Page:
World Vision recently decided not to discriminate against gay people in their hiring, prompting a furious and appalling, though predictable reaction, from the anti-gay Christian right. They quickly reversed that decision in the face of the backlash, which has rightly angered Christian writer Rachel Held Evans.
Evangelicals took to Twitter and Facebook to threaten to stop sending money to their sponsored children unless World Vision reversed course.
Within a day of the initial announcement, more than 2,000 children sponsored by World Vision lost their financial support. And with more and more individuals, churches and organizations threatening to do the same, the charity stood to lose millions of dollars in aid that would otherwise reach the poor, sick, hungry and displaced people World Vision serves.
So World Vision reversed course.
Stearns told The New York Times that some people, satisfied with the reversal, have called World Vision headquarters to ask, “Can I have my child back?” as though needy children are expendable bargaining chips in the culture war against gay and lesbian people.
Many of us who grew up evangelical watched with horror as these events unfolded.
As a longtime supporter of World Vision, I encouraged readers of my blog to pick up some of the dropped sponsorships after the initial decision. I then felt betrayed when World Vision backtracked, though I urged my readers not to play the same game but to keep supporting their sponsored children, who are of course at no fault in any of this.
But most of all, the situation put into stark, unsettling relief just how misaligned evangelical priorities have become.
When Christians declare that they would rather withhold aid from people who need it than serve alongside gays and lesbians helping to provide that aid, something is wrong.
There is a disproportionate focus on homosexuality that consistently dehumanizes, stigmatizes and marginalizes gay and lesbian people and, at least in this case, prioritizes the culture war against them over and against the important work of caring for the poor.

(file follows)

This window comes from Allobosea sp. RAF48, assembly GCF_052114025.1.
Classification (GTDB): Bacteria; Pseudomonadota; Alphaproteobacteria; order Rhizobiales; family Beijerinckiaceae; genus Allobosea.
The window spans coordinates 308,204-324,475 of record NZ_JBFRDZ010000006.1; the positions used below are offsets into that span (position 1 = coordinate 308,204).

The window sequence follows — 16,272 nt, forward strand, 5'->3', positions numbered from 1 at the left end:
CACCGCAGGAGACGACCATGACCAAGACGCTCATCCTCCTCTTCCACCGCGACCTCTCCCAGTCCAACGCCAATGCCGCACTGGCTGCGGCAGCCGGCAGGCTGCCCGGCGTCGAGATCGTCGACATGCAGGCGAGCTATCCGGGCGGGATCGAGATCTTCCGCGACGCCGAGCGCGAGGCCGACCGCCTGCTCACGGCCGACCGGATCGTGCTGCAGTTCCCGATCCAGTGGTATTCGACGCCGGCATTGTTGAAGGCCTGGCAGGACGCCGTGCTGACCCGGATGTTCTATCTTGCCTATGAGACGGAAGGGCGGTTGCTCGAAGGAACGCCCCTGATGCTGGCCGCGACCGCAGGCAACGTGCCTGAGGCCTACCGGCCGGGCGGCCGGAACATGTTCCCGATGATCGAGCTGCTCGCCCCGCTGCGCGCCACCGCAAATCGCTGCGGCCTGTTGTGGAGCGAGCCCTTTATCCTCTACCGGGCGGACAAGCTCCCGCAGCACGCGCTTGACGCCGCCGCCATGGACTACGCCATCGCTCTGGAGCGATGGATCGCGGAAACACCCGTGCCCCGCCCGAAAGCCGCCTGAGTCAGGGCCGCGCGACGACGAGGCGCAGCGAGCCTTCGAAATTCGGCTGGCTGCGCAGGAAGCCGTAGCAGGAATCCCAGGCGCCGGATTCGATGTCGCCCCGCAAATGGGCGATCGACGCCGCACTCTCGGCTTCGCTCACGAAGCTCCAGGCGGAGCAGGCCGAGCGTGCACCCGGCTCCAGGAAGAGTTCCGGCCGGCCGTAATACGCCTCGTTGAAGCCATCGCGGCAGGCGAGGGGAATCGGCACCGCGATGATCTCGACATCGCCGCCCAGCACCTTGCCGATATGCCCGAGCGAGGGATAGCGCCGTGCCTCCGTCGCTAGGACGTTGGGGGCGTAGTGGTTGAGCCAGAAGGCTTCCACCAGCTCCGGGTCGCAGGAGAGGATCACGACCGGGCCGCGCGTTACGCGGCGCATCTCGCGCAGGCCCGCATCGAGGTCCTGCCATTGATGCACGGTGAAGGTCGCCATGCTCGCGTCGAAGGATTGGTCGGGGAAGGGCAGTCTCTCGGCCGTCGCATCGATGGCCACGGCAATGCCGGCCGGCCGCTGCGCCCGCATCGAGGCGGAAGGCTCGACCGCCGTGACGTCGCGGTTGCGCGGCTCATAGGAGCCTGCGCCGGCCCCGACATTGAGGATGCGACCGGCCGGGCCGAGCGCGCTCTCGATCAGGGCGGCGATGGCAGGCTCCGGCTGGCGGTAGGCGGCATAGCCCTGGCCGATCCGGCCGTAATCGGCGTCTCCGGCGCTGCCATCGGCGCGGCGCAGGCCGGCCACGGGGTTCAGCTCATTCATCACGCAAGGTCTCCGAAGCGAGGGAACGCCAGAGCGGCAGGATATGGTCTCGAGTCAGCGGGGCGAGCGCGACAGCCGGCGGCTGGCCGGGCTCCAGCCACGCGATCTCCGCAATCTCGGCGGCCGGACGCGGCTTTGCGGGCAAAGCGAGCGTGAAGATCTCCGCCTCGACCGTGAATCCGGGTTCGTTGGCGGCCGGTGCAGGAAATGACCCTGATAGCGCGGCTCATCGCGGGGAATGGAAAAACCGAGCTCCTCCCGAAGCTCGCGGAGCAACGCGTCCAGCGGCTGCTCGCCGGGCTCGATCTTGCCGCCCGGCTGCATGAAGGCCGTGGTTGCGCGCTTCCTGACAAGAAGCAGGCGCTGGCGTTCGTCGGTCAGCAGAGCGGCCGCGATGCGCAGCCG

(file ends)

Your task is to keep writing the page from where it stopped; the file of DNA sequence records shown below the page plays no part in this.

Evangelicals insist that they are simply fighting to preserve “biblical marriage,” but if this were actually about “biblical marriage,” then we would also be discussing the charity’s policy around divorce.
But we’re not.
Furthermore, Scripture itself teaches that when we clothe and feed those in need, we clothe and feed Christ himself, and when we withhold care from those in need, we withhold it from Christ himself (Matthew 25:31-46).
Why are the few passages about homosexuality accepted uncritically, without regard to context or culture, but the many about poverty so easily discarded?
Because, as she said, their priorities are incredibly messed up. They lose their minds at the mere mention of anything other than dehumanizing gay people and denying them equality but don’t give a damn about poverty, homelessness, malnutrition and disease. They obsess over fetuses and declare them to be welfare queens and shiftless losers the moment they’re born. This is morally bankrupt by any measure.
And this is why I don’t believe them for a moment when they say they really love gay people and just want them to be safe and happy. They’re lying. Their obsession with punishing gay people even when it’s completely irrelevant to the situation shows that their hatred and loathing runs very, very deep.